Sunday, April 22, 2012

We love what we don't understand.

I picked up my bag, I went looking for a place to hide;
When I saw Carmen and the Devil walking side by side.
I said, "Hey, Carmen, come on, let's go downtown."
She said, "I gotta go, but my friend can stick around."

Take a load off Annie, take a load for free;
Take a load off Annie, and you put the load right on me.

Levon Helm died on Thursday.  It prompted a lot of airplay for "The Weight," one of The Band's most popular songs.  One DJ said that hearing the song makes him cry.  I have heard the song a number of times and frankly, never had that reaction.  Mostly because I never knew what it was about.

I found the lyrics online and read through them and I still don't know what it's about.  That got me to thinking.
Tons of people love that song [pun] and if you asked them, I'd bet that either they don't know all the words or, if they do, they couldn't put their finger on exactly what the song means.  While it appears to be a tune about some conflict between the Devil and the narrator, it's unclear exactly what the conflict is, what caused it and how it is ever resolved.
Suppose you went to a movie, and after seeing it a friend asked you to explain it.   If you could not, what would your impression be of the movie?  You would leave the theater disappointed and either think that you weren't smart enough to know what was going on or be angry that you spent $12 to be confused.

Millions of people love music that, if you asked them, they would have no idea of the song's meaning or sometimes, its lyrics.  There is something about music that makes it appealing to us even though we have no idea of the topic.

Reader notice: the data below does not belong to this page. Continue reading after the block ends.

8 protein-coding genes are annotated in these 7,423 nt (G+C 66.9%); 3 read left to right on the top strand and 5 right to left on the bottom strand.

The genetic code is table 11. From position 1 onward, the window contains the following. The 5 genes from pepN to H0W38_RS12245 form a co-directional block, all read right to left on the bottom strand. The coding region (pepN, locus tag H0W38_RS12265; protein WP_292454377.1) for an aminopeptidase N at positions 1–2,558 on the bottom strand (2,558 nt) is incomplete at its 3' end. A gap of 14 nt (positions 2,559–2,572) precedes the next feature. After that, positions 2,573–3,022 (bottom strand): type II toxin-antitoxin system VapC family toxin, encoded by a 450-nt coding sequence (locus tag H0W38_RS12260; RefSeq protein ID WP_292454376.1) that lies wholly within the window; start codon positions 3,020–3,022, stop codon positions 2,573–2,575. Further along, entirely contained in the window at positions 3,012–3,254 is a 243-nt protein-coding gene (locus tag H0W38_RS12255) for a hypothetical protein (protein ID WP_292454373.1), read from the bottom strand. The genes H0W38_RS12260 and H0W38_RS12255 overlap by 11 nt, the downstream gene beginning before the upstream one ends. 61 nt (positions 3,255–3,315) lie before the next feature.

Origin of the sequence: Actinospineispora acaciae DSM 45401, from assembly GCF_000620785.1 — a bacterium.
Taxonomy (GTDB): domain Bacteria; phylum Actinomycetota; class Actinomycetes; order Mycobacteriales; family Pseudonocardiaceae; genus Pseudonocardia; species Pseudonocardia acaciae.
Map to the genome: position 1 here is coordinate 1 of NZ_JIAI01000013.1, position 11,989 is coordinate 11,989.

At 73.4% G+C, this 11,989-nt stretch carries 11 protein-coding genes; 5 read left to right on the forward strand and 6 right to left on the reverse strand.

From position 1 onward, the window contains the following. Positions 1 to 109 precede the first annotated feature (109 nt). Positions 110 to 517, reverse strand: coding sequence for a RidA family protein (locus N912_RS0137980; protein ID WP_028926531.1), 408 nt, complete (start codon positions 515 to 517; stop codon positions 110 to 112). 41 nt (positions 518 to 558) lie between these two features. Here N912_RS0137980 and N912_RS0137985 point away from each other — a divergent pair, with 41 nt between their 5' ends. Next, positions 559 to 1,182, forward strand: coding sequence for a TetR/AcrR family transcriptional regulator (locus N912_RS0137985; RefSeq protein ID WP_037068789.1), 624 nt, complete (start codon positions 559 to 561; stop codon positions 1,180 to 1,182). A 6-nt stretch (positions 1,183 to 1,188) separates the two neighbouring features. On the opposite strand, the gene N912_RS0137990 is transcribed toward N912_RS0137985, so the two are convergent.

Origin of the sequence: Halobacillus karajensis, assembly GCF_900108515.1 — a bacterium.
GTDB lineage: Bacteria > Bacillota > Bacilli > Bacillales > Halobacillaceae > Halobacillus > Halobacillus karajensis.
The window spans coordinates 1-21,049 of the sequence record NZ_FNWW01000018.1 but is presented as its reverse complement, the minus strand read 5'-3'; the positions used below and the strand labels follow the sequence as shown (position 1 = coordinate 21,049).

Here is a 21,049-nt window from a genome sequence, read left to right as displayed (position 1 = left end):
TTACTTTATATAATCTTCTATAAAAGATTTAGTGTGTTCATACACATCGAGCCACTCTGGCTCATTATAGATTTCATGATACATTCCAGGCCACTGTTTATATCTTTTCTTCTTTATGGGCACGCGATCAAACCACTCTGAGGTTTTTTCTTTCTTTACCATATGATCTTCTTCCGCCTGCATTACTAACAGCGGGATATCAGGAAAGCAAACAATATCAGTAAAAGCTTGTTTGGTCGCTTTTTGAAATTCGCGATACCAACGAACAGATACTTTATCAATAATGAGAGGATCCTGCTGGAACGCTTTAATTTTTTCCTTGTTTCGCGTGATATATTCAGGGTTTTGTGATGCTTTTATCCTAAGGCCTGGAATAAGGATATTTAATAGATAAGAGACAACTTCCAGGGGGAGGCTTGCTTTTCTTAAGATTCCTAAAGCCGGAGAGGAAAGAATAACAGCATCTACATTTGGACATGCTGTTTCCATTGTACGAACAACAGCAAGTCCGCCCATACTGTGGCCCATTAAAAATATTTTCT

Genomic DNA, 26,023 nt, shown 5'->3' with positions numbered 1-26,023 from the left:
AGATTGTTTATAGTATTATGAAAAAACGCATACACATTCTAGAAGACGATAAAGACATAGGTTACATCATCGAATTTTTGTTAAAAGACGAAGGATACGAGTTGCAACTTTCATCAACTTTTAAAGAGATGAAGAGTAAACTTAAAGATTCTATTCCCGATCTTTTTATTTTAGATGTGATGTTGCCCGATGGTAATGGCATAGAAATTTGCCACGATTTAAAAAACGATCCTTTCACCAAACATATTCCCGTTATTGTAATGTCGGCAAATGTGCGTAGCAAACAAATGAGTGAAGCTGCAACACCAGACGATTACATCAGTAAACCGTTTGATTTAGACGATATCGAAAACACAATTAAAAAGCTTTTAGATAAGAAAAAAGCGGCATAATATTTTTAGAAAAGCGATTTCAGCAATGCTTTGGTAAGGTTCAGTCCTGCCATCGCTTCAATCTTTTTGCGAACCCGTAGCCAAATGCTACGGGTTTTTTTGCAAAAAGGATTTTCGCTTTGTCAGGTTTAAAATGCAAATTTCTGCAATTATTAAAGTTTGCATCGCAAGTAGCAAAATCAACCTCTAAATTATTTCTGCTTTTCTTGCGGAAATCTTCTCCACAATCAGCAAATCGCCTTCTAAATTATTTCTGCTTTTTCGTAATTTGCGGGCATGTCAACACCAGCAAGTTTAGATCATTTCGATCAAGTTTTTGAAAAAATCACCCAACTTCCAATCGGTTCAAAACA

Take The Kinks' "Lola" for instance.  It's a song about a transsexual.  But, if you brought the topic up in conversation, you'd be the most controversial person in the room.  Yet, we walk around humming the song to ourselves.
Even Ronald Reagan didn't know that Bruce Springsteen's "Born in the U.S.A." was a sarcastic smack in the face.  He read the title and thought, "Wow, what a great song."  But he had Alzheimer's, so maybe that's a bad example.

The point is (and there is one) that music does indeed have charms, even if we don't know what those charms mean.  We love music even though, often, the lyrics are incomprehensible or just plain nonsense.

I'll be the roundabout.
The words will make you out and out.
I'll spend the day your way.
Call it morning driving through the sound and in and out the valley.
In and around the lake,
Mountains come out of the sky.
They stand there.


1 comment:

Anonymous said...

Here, dig a great one whose words you (probably) don't understand, but would you care that the translated title would be "That proneness towards laziness":